Growing Pains

Jennifer Krasinski on The Life and Death of Marina Abramović

Robert Wilson, The Life and Death of Marina Abramović, 2011. Performance view, Park Avenue Armory, New York, December 2013. Willem Dafoe. Photo: Joan Marcus.

AS THE STORY GOES, performance artist Marina Abramović asked director Robert Wilson if he would stage her funeral as a theatrical event that would double as “a celebration of life and death combined.” Wilson agreed, with the proviso that she grant him permission to stage her life as well. The artist consented and supplied Wilson with personal anecdotes and biographical details; she also promised to participate as a performer. Wilson enlisted actor Willem Dafoe, composer/lyricist/performer Antony, singer Svetlana Spajić, composer William Basinski, as well as an impressive group of other musicians and artists to create The Life and Death of Marina Abramović, a glowing machine of many moving parts, manufactured to convey the artist’s life story first as tragedy, then as art.

The production opens with Abramović’s funeral, set as a kind of moving still life on stage as the audience files into the theater. Three Marinas—masks allow for multiples throughout the play—all dressed in black, lie on casket-shaped pedestals while two Dobermans pace the floor, which is littered with bones. The play begins with the appearance of Dafoe, the magnetic narrator/ringleader of the show, dressed in a military uniform, standing downstage in a bunker riddled with boxes and stacks of paper. Red hair whipped atop his head, kabuki-cum-Cabaret makeup on his face, he looks equal parts emcee and The Joker. Dafoe, in a wild and electric performance, is the jittering live wire that transmits most of Abramović’s story in snippets fired off, machine gun–like. Behind him, Wilson’s stunning stagescapes take shape around the story—in moments, to illustrate, at other times, to elegize.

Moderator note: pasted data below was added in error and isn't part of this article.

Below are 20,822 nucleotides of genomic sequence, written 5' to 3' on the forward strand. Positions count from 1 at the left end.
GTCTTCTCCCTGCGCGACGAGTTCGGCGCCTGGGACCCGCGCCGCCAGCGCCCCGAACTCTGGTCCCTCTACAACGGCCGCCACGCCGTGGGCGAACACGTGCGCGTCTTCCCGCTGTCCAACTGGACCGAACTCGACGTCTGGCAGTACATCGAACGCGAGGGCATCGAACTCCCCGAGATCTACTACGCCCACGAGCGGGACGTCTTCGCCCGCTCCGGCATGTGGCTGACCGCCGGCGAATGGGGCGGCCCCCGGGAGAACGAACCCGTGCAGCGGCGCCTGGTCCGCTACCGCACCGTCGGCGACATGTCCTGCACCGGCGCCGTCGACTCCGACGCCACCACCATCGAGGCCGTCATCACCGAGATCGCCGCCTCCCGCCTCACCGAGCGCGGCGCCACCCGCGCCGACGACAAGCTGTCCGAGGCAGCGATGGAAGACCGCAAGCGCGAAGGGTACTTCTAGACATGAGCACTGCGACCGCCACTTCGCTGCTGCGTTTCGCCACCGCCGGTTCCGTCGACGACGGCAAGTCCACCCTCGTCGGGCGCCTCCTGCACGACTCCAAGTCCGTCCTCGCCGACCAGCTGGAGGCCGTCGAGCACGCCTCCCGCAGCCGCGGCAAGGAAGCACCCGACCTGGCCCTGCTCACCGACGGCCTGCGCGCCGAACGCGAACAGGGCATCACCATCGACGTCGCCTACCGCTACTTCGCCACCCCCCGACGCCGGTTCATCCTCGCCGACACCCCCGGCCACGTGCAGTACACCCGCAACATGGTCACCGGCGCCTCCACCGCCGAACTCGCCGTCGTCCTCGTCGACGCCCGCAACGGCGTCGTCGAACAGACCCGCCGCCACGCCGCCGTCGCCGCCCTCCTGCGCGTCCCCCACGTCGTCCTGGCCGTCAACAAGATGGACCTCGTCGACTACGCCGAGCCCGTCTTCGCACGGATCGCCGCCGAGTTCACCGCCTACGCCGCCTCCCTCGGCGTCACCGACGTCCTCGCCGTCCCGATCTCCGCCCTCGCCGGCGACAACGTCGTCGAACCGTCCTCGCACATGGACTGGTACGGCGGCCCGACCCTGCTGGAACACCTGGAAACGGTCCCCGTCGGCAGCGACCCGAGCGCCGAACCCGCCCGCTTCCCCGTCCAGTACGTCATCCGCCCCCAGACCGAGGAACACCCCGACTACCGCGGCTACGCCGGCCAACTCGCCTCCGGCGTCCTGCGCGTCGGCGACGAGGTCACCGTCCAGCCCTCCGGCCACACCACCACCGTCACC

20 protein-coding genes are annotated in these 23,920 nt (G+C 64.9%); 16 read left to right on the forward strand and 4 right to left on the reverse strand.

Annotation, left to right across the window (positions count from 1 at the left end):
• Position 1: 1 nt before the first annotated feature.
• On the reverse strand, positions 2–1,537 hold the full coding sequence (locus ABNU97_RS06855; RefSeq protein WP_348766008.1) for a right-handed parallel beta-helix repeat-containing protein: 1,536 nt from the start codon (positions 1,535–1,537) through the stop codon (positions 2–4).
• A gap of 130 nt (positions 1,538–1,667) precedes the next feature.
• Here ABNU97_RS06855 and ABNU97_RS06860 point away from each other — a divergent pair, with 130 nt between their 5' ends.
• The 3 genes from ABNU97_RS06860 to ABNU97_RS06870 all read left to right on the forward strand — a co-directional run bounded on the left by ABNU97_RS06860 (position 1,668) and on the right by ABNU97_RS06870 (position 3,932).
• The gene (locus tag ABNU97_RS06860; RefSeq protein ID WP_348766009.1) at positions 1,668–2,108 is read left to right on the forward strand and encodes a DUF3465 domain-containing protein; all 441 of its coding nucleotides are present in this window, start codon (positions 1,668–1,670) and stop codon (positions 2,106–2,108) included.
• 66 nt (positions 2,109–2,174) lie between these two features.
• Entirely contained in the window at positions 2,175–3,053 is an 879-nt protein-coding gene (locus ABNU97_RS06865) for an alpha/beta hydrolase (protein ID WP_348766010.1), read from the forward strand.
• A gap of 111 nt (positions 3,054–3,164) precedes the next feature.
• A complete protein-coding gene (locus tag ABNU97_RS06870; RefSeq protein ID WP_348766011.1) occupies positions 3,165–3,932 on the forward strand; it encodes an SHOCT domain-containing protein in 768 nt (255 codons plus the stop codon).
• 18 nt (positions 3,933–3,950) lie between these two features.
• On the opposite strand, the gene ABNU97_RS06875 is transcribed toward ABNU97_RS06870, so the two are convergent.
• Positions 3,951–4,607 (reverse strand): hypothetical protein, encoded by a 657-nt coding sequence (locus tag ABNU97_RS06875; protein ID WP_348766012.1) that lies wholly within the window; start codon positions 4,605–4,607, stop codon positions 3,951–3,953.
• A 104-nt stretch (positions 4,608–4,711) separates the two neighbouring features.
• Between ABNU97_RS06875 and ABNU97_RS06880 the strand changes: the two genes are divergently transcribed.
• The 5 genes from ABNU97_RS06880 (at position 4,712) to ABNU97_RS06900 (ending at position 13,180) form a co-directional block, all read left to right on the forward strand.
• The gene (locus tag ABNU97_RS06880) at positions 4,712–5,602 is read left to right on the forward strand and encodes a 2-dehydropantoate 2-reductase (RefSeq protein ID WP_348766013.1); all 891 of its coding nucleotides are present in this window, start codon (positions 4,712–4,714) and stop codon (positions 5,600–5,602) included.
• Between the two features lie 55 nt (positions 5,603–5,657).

The plot points, though not presented in chronological order, will be familiar to those already acquainted with Abramović. Wilson’s production pays little attention to her work; it is lightly referenced throughout. Instead, the director paints an unconvincing portrait of the artist as martyr, one who has lived a life in which love and pain are twisted together so tightly that her path seemed predestined. Dafoe rattles off her numerous traumas. Some are of the innocuous, adolescent variety: She hated her nose; her mother dressed her in ugly clothes; she had flat feet. Other events are far more terrible: Her mother threw a heavy ashtray at her head when she heard that Abramović had performed naked (the artist ducked out of the way, but not before considering that her death might avenge the cruelty her mother doled out to her in life). Her mother also repeatedly warned her that sex was dirty, told her to only have it once to have a baby and then “never do it again.” We learn that Abramović’s happiest childhood memory is a yearlong hospital stay, during which people brought her presents and nobody punished her. Later in life, of course, Marina continued to suffer—at the hands of lovers, for her art, and one day, mortality.